but, even before herschel walker, i believed you should go naturally.

still do....

Monday, September 5, 2011

sports med, voodoo, and you

i love reading about sports medicine - from lay to professional literature i find this stuff amazingly interesting. why? because today's news is tomorrow's old news.

when i was in graduate school, i did a project - and independent study - where i reviewed many articles on hips and knees and summarized each in abstract form so that i could learn way more than my department profs could teach me. needless to say, i forgot nearly everything but some i remember because it keeps cropping up again and again.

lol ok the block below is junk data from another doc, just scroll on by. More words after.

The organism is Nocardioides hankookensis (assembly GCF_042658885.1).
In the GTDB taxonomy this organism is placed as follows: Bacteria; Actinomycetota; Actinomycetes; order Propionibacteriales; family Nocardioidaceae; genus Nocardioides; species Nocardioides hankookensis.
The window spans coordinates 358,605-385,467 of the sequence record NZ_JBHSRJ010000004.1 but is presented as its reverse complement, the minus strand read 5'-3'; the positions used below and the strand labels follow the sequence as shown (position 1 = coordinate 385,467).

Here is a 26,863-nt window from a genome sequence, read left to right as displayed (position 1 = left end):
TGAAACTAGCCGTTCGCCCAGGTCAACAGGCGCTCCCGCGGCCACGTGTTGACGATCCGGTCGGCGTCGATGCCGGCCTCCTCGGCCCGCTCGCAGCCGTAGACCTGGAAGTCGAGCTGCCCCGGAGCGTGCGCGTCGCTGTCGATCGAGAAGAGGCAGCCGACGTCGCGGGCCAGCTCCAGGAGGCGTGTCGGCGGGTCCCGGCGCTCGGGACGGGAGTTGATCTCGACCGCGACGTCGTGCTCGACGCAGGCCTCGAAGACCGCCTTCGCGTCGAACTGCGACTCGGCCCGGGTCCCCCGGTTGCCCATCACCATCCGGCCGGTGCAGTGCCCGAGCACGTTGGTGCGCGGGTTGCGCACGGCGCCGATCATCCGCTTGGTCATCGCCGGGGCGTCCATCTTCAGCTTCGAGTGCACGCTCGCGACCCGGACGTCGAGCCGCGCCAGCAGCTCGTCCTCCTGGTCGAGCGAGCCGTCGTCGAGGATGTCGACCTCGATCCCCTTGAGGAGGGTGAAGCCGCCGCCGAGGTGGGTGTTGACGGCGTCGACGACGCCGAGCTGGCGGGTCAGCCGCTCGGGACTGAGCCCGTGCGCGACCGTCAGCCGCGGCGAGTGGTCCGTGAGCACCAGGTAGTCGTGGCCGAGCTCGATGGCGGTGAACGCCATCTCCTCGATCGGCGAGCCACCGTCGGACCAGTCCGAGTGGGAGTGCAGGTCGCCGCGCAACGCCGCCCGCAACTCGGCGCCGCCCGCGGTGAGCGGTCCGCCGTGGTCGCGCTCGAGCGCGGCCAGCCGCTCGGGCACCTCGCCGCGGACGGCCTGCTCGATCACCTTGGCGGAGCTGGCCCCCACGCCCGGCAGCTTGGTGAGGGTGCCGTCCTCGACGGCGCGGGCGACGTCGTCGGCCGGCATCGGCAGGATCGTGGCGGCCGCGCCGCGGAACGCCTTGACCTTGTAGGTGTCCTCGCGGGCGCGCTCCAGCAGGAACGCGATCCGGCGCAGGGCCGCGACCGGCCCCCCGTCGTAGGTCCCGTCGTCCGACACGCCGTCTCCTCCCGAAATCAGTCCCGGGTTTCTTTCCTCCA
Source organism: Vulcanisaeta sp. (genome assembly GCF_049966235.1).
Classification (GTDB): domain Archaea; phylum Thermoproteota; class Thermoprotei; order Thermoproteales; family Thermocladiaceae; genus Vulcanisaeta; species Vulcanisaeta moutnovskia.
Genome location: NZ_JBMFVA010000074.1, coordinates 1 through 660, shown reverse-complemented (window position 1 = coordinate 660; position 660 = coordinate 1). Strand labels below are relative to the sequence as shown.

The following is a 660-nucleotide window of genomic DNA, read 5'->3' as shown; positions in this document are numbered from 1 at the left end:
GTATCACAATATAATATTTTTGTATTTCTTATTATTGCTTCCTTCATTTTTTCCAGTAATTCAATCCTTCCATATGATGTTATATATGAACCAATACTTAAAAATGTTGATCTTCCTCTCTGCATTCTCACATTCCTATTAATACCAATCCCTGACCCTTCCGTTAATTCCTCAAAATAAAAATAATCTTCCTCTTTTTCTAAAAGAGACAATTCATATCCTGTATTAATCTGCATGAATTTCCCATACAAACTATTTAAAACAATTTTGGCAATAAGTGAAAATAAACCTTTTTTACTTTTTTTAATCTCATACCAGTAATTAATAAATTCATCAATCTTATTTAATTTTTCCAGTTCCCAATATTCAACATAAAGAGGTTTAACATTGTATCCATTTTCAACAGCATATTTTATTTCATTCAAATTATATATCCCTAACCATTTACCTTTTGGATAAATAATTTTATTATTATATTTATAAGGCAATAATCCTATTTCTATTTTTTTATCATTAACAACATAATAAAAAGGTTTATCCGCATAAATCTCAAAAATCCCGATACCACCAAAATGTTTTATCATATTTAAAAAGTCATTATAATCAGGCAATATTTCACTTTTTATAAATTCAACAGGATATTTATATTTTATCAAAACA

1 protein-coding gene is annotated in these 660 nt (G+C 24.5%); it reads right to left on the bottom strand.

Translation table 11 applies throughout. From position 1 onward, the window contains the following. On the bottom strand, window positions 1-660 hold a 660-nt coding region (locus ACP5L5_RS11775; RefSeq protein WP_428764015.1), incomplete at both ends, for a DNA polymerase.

for example, when jerry rice of the 49ers tore his acl years ago, in september, it was expected that he would not be back for the rest of the season. surprisingly he played again in early december, caught a touchdown pass, landed on his surgical knee, and ended his career. why? because the very procedure - patella bone - patella tendon - patella bone, or b-t-b - that sped his recovery left his patella a little weaker so that when he landed on his knee, it fractured. and that's a bad injury. nonetheless, orthopods started doing that procedure and prevented their patients from going out into contact situations a bit later than rice's couple months plus.